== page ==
International intervention is not just about ‘saving’ human lives: it is also an attempt to secure humanity’s place in the universe.
This book explores the Western secular beliefs that underpin contemporary practices of intervention—most importantly, beliefs about life, death and the dominance of humanity. These beliefs shape a wide range of practices: the idea that human beings should intervene when human lives are at stake; analyses of violence and harm; practices of intervention and peace-building; and logics of killing and letting die. Ironically, however, the Western secular desire to ensure the meaningfulness of human life at all costs contributes to processes of dehumanization, undercutting the basic goals of intervention. To explore this paradox, International Intervention in a Secular Age engages with examples from around the world, and draws on interdisciplinary sources: anthropologies of secularity and IR, posthumanist political philosophy, ontology and the sociology of death.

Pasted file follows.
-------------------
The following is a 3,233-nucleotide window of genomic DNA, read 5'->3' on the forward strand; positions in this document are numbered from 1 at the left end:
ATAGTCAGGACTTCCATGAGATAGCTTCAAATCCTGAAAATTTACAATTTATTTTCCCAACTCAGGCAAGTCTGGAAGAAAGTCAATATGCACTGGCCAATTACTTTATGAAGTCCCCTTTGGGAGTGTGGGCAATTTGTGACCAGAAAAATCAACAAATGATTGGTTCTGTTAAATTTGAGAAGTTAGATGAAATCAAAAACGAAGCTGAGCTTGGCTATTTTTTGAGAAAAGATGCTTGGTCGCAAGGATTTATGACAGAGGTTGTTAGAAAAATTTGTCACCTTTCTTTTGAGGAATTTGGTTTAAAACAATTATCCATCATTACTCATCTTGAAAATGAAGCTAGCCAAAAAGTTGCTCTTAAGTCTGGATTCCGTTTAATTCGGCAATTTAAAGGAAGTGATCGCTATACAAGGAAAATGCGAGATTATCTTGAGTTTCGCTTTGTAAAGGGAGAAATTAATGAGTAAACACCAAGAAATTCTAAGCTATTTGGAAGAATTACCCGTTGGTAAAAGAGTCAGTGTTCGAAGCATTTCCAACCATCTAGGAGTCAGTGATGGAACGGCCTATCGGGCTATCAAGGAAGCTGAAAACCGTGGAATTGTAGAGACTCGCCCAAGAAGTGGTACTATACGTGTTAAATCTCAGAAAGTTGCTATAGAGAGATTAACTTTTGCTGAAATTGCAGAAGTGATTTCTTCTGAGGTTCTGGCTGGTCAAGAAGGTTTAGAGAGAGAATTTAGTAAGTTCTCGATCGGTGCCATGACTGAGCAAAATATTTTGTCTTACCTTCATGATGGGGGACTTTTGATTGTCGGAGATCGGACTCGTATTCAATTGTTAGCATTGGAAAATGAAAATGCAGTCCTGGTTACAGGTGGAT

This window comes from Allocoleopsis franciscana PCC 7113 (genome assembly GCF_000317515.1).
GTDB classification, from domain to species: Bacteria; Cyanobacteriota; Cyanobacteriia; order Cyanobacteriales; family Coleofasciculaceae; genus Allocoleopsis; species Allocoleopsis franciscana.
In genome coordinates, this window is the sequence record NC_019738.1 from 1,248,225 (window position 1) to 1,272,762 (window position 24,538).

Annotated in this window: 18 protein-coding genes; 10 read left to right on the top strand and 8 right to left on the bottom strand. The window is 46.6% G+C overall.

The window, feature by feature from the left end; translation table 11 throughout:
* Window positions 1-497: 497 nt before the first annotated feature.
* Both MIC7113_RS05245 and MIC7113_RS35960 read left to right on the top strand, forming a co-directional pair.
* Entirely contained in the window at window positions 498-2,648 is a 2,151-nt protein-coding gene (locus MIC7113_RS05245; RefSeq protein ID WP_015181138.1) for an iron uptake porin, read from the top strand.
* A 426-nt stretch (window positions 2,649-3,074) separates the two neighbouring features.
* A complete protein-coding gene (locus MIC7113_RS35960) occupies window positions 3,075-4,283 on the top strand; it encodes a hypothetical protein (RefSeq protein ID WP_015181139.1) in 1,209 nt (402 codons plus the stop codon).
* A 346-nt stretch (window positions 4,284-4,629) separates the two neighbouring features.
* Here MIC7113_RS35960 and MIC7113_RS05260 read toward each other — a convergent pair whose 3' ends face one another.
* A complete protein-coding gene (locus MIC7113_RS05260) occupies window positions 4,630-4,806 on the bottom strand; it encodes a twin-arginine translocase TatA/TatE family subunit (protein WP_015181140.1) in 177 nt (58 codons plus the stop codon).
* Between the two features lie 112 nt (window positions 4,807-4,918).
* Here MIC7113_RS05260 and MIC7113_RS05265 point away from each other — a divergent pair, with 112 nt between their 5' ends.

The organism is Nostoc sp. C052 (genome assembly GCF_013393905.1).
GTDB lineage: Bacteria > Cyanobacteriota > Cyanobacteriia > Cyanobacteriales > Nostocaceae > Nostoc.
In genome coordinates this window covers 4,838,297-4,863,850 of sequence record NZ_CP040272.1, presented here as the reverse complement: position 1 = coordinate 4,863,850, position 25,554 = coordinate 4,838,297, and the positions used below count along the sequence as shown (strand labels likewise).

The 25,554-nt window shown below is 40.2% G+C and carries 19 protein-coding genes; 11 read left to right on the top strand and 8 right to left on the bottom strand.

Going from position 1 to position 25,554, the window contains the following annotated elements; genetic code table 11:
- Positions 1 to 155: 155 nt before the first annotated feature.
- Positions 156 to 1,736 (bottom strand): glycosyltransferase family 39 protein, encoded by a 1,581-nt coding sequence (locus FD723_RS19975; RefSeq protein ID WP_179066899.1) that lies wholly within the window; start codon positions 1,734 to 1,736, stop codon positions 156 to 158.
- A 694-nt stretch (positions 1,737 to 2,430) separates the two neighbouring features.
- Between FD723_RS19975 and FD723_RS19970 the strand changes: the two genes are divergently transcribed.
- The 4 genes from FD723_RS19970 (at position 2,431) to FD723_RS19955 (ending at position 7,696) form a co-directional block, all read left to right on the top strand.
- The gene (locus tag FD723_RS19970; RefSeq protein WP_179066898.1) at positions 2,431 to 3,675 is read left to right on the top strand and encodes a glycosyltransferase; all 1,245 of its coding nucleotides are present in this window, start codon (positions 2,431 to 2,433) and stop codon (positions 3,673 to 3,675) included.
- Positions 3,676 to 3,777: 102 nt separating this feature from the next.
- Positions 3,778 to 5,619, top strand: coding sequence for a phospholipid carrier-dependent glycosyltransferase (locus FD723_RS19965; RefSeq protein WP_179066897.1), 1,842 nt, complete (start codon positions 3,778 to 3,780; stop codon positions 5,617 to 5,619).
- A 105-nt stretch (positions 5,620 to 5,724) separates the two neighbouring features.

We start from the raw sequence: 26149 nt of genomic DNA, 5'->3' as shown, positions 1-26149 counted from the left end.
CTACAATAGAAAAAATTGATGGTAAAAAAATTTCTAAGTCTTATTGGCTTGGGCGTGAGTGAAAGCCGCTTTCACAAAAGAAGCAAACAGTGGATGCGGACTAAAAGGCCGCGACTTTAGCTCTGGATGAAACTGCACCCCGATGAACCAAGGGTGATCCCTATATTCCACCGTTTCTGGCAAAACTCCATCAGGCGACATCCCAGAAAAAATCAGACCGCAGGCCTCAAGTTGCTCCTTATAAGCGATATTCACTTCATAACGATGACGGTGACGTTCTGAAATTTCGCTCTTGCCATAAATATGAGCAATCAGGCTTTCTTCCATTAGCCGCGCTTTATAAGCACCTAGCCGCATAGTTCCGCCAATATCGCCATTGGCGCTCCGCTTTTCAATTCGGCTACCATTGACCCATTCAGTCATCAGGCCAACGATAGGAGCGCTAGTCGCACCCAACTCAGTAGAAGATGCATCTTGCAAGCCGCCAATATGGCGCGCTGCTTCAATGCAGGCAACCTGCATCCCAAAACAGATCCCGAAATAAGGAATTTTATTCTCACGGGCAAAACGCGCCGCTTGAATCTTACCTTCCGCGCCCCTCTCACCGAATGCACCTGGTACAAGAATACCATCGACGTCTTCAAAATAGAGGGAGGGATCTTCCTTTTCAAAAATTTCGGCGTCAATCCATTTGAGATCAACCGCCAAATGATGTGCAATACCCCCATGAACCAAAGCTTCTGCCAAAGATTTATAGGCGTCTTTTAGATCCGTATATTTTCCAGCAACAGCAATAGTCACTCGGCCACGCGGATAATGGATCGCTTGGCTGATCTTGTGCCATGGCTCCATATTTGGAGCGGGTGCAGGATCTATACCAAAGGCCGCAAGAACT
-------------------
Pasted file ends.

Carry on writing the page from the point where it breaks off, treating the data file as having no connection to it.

This book offers new insight into perennial problems, such as the reluctance of intervenors to incur fatalities, and international inaction in the face of escalating violence. It also exposes new dilemmas, such as the dehumanizing effects of quantifying casualties, Western secular logics of killing, and the appropriation of lives and deaths through peace-building processes. It will be of great interest to students and scholars of international relations, political philosophy, international ethics and social anthropology.